• fozmeadows says:

      Me too! I was really quite surprised, because everyone I’d met/spoken to was voting Greens or Labor. Then again, I live in Melbourne, which is now the only Greens constituency in Australia, so I guess I’ve been dealing with a biased portion of the population.

  2. Simon Watson says:

    Good read, cheers! 🙂

  3. Romany says:

    Green here too, Foz.

  4. Dean says:

    “Should that future eventuate, the fault will, in part, be mine. I was content for the election to be decided on preferences. I voted Green.” – In our preferential voting system your vote for The Greens would have counted towards a full vote for Labor as long as you numbered Labor higher than the Liberals. The Greens HTV cards in almost all electorates reflected this. The only electorate this wouldn’t have happened is Melbourne and that is because The Greens won the seat! Good on you for voting for some real, progressive change. Labor has been taking advantage of the traditional left wing vote for too long.

    • fozmeadows says:

      I did put Labor higher than the Liberals, but in both instances, while I put the Greens first, I also put Labor lower than a number of other independent parties. Hence the guilt. But even so, given the chance to vote again, I wouldn’t change anything.

  5. Lance says:

    I was removed from the electoral role after a few years abroad. The embassy informed me of the regulation. I was formerly registered in Melbourne, but am now a citizen without the right to vote. As the yanks would say: “Go figure.”
    There is a marked divide between intelligent policy and the limited interests of the financial and, in Australia’s case, mineral interests controlling parliament. With the terrorist act, the implication is that the justice system is compromised by, ultimately, those same interests. ( In the U.S., the elite thugs guilty of state purchase appear to be corrupt Intelligence Service drug distributors, oil financiers and military industrial careerists and their financiers, not to mention poli’s.)
    I don’t need to over-emphasise the extent to which ‘news-ertainment’ funnels awareness and debate into fruitless but emotionally loaded distractions. Abo’s are petrol sniffin’ paedophiles; occupy their land with the military! Global climate variations are caused by CO2, so ‘we’ have to raise taxes, whilst the focus shifts away from unsustainable production per se.*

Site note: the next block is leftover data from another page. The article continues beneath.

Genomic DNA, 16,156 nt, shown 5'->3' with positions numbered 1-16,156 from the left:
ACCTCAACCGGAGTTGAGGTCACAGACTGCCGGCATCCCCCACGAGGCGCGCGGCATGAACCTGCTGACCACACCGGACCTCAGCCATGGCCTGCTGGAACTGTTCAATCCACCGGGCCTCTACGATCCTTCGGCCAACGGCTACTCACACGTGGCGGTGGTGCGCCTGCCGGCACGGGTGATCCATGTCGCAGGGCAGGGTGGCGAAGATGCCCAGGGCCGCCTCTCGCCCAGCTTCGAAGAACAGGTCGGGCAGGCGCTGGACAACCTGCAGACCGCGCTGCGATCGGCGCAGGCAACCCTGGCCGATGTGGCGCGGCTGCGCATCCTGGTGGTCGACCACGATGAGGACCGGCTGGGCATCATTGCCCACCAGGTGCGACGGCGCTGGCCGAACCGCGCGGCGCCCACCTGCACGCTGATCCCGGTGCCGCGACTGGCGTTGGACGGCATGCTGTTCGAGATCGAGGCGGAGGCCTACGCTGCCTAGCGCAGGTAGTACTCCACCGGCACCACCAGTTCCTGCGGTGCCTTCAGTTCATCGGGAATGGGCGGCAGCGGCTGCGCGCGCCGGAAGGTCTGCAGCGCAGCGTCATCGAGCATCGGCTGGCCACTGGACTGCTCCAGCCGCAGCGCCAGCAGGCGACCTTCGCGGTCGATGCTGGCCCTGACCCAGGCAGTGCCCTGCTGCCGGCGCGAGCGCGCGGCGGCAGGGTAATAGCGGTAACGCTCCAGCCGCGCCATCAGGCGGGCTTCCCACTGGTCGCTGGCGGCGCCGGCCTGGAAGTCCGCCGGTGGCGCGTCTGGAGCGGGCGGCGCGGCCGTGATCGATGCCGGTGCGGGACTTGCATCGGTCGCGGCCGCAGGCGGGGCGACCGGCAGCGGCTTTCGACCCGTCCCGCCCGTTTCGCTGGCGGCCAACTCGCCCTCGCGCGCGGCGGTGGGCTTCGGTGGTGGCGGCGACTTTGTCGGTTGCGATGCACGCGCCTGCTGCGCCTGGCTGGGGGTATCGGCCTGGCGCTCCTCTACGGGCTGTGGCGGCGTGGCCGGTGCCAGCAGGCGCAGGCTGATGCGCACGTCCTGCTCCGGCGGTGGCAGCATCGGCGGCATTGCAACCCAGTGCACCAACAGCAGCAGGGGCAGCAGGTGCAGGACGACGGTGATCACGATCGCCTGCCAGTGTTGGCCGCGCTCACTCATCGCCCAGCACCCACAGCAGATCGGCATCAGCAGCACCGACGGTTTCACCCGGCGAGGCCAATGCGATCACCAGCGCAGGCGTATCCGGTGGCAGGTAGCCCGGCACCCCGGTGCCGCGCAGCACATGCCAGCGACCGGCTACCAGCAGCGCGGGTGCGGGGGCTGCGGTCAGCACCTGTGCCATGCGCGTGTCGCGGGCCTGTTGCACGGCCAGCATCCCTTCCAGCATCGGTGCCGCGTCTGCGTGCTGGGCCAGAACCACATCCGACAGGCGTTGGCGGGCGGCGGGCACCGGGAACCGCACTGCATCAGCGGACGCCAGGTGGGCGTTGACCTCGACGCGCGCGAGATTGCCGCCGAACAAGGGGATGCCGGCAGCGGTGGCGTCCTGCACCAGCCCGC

That these groups together block other interests has been apparent at least for decades. The perils for the not yet dead, in passing through a time of disruptive change still ahead, also.
    Meanwhile, misinformed creatures of habit have to choose between existing off-the-shelf political brands,

    *In the interests of the entrenched elite thugs, driven in part by their perceived need to increase the number of transactions, necessarily lowering the quality of goods, which perception is one of a number of ‘cultural forces’ incubated through generations of privilege, justifying the dash for simple, paranoid military supremacy by each of a number of xenophobic cultural blocks, fuelled within by the egotistical desire for ‘status’, broadly speaking.

    • fozmeadows says:

      This whole election, I’ve had an e. e. cummings poem stuck in my head:

      Humanity i love you
      because you would rather black the boots of
      success than enquire whose soul dangles from his
      watch-chain which would be embarrassing for both

      parties and because you
      unflinchingly applaud all
      songs containing the words country home and
      mother when sung at the old howard

      Humanity i love you because
      when you’re hard up you pawn your
      intelligence to buy a drink and when
      you’re flush pride keeps

      you from the pawn shops and
      because you are continually committing
      nuisances but more
      especially in your own house

      Humanity i love you because you
      are perpetually putting the secret of
      life in your pants and forgetting
      it’s there and sitting down

      on it
      and because you are
      forever making poems in the lap
      of death Humanity

      i hate you

      Sort of apt, don’t you think?